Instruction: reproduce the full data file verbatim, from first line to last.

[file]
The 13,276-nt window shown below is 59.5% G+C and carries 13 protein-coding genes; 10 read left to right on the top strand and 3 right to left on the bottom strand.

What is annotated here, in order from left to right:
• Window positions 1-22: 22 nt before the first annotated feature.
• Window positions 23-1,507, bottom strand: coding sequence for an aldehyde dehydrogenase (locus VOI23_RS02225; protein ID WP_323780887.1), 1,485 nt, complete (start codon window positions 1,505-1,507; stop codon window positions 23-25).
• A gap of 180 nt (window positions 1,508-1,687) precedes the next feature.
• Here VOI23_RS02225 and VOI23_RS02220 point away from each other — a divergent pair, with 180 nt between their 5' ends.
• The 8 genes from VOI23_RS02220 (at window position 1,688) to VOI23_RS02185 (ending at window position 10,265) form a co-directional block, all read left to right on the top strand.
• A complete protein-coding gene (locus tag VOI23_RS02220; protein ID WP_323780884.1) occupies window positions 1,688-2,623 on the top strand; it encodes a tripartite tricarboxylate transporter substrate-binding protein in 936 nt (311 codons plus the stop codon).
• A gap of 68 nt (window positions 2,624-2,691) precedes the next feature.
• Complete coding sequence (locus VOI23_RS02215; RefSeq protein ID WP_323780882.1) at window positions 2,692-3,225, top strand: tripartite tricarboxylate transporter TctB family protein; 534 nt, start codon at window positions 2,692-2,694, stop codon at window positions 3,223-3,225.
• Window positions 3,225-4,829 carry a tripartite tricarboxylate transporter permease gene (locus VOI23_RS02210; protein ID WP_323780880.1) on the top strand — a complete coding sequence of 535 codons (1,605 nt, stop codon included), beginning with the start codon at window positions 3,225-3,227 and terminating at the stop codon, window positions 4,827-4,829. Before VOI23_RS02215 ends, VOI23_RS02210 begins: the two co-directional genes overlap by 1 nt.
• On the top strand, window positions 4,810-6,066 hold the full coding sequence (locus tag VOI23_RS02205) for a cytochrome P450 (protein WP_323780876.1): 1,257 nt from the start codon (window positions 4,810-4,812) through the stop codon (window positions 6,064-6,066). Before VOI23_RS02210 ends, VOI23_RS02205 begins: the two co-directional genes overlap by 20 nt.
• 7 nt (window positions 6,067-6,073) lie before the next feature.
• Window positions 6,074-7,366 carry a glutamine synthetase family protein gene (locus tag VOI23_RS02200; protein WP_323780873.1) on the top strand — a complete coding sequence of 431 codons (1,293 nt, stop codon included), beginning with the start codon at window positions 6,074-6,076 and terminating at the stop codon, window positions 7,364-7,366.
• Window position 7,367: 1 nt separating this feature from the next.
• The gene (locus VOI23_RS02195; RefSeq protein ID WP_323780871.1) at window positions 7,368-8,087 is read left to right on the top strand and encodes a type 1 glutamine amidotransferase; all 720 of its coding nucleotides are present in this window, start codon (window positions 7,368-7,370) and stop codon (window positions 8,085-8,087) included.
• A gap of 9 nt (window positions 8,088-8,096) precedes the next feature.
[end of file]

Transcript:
The 13,276-nt window shown below is 59.5% G+C and carries 13 protein-coding genes; 10 read left to right on the top strand and 3 right to left on the bottom strand.

What is annotated here, in order from left to right:
• Window positions 1-22: 22 nt before the first annotated feature.
• Window positions 23-1,507, bottom strand: coding sequence for an aldehyde dehydrogenase (locus VOI23_RS02225; protein ID WP_323780887.1), 1,485 nt, complete (start codon window positions 1,505-1,507; stop codon window positions 23-25).
• A gap of 180 nt (window positions 1,508-1,687) precedes the next feature.
• Here VOI23_RS02225 and VOI23_RS02220 point away from each other — a divergent pair, with 180 nt between their 5' ends.
• The 8 genes from VOI23_RS02220 (at window position 1,688) to VOI23_RS02185 (ending at window position 10,265) form a co-directional block, all read left to right on the top strand.
• A complete protein-coding gene (locus tag VOI23_RS02220; protein ID WP_323780884.1) occupies window positions 1,688-2,623 on the top strand; it encodes a tripartite tricarboxylate transporter substrate-binding protein in 936 nt (311 codons plus the stop codon).
• A gap of 68 nt (window positions 2,624-2,691) precedes the next feature.
• Complete coding sequence (locus VOI23_RS02215; RefSeq protein ID WP_323780882.1) at window positions 2,692-3,225, top strand: tripartite tricarboxylate transporter TctB family protein; 534 nt, start codon at window positions 2,692-2,694, stop codon at window positions 3,223-3,225.
• Window positions 3,225-4,829 carry a tripartite tricarboxylate transporter permease gene (locus VOI23_RS02210; protein ID WP_323780880.1) on the top strand — a complete coding sequence of 535 codons (1,605 nt, stop codon included), beginning with the start codon at window positions 3,225-3,227 and terminating at the stop codon, window positions 4,827-4,829. Before VOI23_RS02215 ends, VOI23_RS02210 begins: the two co-directional genes overlap by 1 nt.
• On the top strand, window positions 4,810-6,066 hold the full coding sequence (locus tag VOI23_RS02205) for a cytochrome P450 (protein WP_323780876.1): 1,257 nt from the start codon (window positions 4,810-4,812) through the stop codon (window positions 6,064-6,066). Before VOI23_RS02210 ends, VOI23_RS02205 begins: the two co-directional genes overlap by 20 nt.
• 7 nt (window positions 6,067-6,073) lie before the next feature.
• Window positions 6,074-7,366 carry a glutamine synthetase family protein gene (locus tag VOI23_RS02200; protein WP_323780873.1) on the top strand — a complete coding sequence of 431 codons (1,293 nt, stop codon included), beginning with the start codon at window positions 6,074-6,076 and terminating at the stop codon, window positions 7,364-7,366.
• Window position 7,367: 1 nt separating this feature from the next.
• The gene (locus VOI23_RS02195; RefSeq protein ID WP_323780871.1) at window positions 7,368-8,087 is read left to right on the top strand and encodes a type 1 glutamine amidotransferase; all 720 of its coding nucleotides are present in this window, start codon (window positions 7,368-7,370) and stop codon (window positions 8,085-8,087) included.
• A gap of 9 nt (window positions 8,088-8,096) precedes the next feature.